Blu-rays of the Week
Carol Reed’s stolid adaptation of Irving Stone’s novel about the battle royale between Michelangelo and Pope Julius II over the Sistine Chapel provides scant insight into the artist or Renaissance Vatican politics. As an actor, Charlton Heston is a bigger granite block than the kind Michelangelo used to sculpt, while Rex Harrison overcompensates with a lot of hamming as the Pope; Reed’s dawdling direction makes the slow-paced movie seem longer than the years it took to paint the actual ceiling. Still, it looks splendid on Blu-ray: the prologue of Michelangelo masterpieces in loving close-up is radiant.
As spiritual uplift goes, this drama about a rebellious teen who inherited the musical talent of her famous father—who chucked fame for God and family—isn’t bad, thanks to performances that raise it above the usual cardboard fare. AJ Michaela (daughter) and James Denton (dad) are especially good, and there’s fine support from Kevin Pollack as the father’s former manager to whom she reaches out to jumpstart her career. The movie looks good on Blu-ray; extras are a gag reel, deleted scenes and making-of featurette.
The true story of Ip Man—kung fu master who taught Bruce Lee—is recounted in Wong Kar-Wai’s surprisingly arid dramatization: the ridiculously inventive fight sequences (which involve stars Tony Leung and an otherwise wasted Zhang Ziyi) overwhelm the personal lives of our hero and his family. Despite the diffuse narrative, the beautiful visuals courtesy of Wong and cinematographer Philippe Le Sourd—which look first-rate on Blu-ray—partially compensate; extras comprise featurettes and interviews.
Last Day on Mars
In this clever twist on the current zombie movie mania, astronauts on a Mars expedition are given over to shocking physical transformations leading to their deaths, one by one. The exotic locale and game actors like Olivia Williams, Romola Garai and Liev Schreiber are let down by director Ruiari Robinson’s inability to go past usual horror movie tropes. Still, unfinicky genre lovers may enjoy it, and it sparkles on Blu-ray; extras are making-of featurettes.
DVDs of the Week
The World According to Garp
Buster Keaton’s first talkie Free and Easy (1930) is a hit or miss effort, as singing/dancing interludes butting heads with intermittently funny comedy: Buster never seems at ease playing second fiddle to everything else, while the bonus Spanish version is a curio with more laughs. John Irving’s unwieldy novel The World According to Garp became a flavorful, entertaining 1982 comedy-drama thanks to the wit of Steve Tesich’s script and George Roy Hill’s direction, right from the opening sequence set to the Beatles’ classic “When I’m 64.” Robin Williams is an OK Garp, and Glenn Close’s Jenny and John Lithgow’s transvestite football player Roberta capture the book’s anarchic spirit.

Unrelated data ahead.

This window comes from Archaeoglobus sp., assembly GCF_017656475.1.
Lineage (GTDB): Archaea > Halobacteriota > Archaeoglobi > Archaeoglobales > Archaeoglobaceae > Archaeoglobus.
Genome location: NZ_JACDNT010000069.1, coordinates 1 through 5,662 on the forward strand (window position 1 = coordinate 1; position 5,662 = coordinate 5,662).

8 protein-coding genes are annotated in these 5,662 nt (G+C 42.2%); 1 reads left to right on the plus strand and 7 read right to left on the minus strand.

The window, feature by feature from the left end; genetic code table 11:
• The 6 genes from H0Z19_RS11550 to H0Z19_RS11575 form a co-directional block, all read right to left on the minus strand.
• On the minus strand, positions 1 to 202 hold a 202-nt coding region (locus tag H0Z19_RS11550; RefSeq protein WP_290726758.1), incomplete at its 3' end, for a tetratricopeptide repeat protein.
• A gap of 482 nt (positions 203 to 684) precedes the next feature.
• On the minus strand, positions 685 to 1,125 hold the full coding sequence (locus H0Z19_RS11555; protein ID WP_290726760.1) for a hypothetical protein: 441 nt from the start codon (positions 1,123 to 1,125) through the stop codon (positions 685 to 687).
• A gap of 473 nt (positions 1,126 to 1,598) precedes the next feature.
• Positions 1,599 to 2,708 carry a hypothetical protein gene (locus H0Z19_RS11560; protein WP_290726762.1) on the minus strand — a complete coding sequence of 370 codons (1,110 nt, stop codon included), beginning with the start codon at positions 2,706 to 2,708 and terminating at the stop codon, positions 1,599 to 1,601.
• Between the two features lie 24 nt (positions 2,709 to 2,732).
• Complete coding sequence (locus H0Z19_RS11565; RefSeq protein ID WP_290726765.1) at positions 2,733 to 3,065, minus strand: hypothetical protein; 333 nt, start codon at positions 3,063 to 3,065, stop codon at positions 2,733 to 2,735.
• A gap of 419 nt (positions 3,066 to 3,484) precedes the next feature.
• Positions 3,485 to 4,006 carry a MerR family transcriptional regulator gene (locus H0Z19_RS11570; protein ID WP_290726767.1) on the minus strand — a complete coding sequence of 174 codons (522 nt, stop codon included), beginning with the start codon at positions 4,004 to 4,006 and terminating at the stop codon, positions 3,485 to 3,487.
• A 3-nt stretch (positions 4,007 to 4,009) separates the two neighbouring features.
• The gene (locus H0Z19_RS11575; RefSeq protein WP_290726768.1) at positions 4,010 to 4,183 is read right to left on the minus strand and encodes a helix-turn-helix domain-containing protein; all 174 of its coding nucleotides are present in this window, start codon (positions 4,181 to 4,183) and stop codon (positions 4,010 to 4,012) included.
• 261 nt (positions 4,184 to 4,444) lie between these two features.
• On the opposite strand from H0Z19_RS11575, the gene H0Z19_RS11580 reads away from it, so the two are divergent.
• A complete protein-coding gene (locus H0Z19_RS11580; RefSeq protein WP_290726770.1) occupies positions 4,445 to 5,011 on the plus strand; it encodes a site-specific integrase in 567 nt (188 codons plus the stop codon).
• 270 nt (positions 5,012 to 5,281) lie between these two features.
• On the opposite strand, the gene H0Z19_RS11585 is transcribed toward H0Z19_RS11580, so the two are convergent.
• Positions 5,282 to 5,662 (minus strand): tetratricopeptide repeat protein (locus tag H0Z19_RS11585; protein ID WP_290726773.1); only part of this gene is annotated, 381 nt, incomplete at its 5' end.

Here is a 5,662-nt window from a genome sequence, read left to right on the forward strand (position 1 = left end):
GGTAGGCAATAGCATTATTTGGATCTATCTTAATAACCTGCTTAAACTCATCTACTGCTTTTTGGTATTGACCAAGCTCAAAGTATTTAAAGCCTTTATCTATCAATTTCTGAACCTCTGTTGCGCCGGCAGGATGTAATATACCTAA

Deep Roots/Starlet Nights
Two vintage 1978 adult movies make up this latest “Peekarama” release. Deep Roots is an incredibly amateurish Hollywood spoof with a bunch of no-name non-actors, including a couple of fresh-faced starlets who apparently never appeared in an X-rated movie again. Starlet Nights, however, is an amusing Snow White update with the always alluring Leslie Bovee, one of the biggest—and best—porn stars of the so-called golden age of the 1970s.
The Iran Job
Former NBA player Kevin Sheppard goes to Iran to play basketball and discovers that those he meets (and befriends) are not the Great Satan haters we’ve been conditioned to expect in Till Schauder’s illuminating documentary, which allows Iranians their own individuality and complexity. It might be a truism to say that Sheppard and these people are changed by their mutual experience, but Schauder shows that even small steps help bridge the gap of misunderstanding. The lone extra is Schauder’s short, City Bomber.
First shown on PBS’s series POV, Bernardo Ruiz’s compelling 2012 documentary is a daring piece of reportage on an incendiary topic: the mostly unsolved killings of many brave Mexican reporters digging into the country’s murderous drug trade. Zeroing in on Zeta, a newsweekly that’s been making waves for 30 years, Ruiz demonstratively shows how the workers keep trying to do their jobs through a literal hail of gunfire: even fatal intimidation and threats fail to stop them….most of them, anyway.
Laure Berthaud, now a most riveting protagonist in this realistic police procedural, heads a police squad that’s under immense pressure to catch a serial killer preying on young women. Laure’s private and professional lives are a mess, but she finds ways to get things done, and actress Caroline Proust gives her heroism and heart in this terrifically watchable French TV series comprising 12 hour-long episodes (not 9, as the DVD box has it). The drama spirals into greatness thanks to top-notch writing, location shooting and performances by Proust and a talented cast.
CD of the Week
(Bridge)Austrian composer Franz Schreker was a giant of early 20th century opera alongside Richard Strauss, but the Nazi ban on his music probably shortened his life—he died of a stroke two days before turning 56 in 1934—and buried his glorious, sumptuous music, that’s fighting to be revived ever since. This estimable 2010 Los Angeles Opera recording of the three-hour work—under music director James Conlon’s revitalization project of composers silenced by the Nazis, Recovered Voices—contains Schreker’s signature orchestral sweep and melodies that dominate a meandering melodramatic plot. Sung with grit and muscle by Anja Kampe, Robert Brubaker and Martin Gantner and conducted by Conlon with precision, this overdue release bears comparison with the Enterte musik recording from Decca 20 years ago.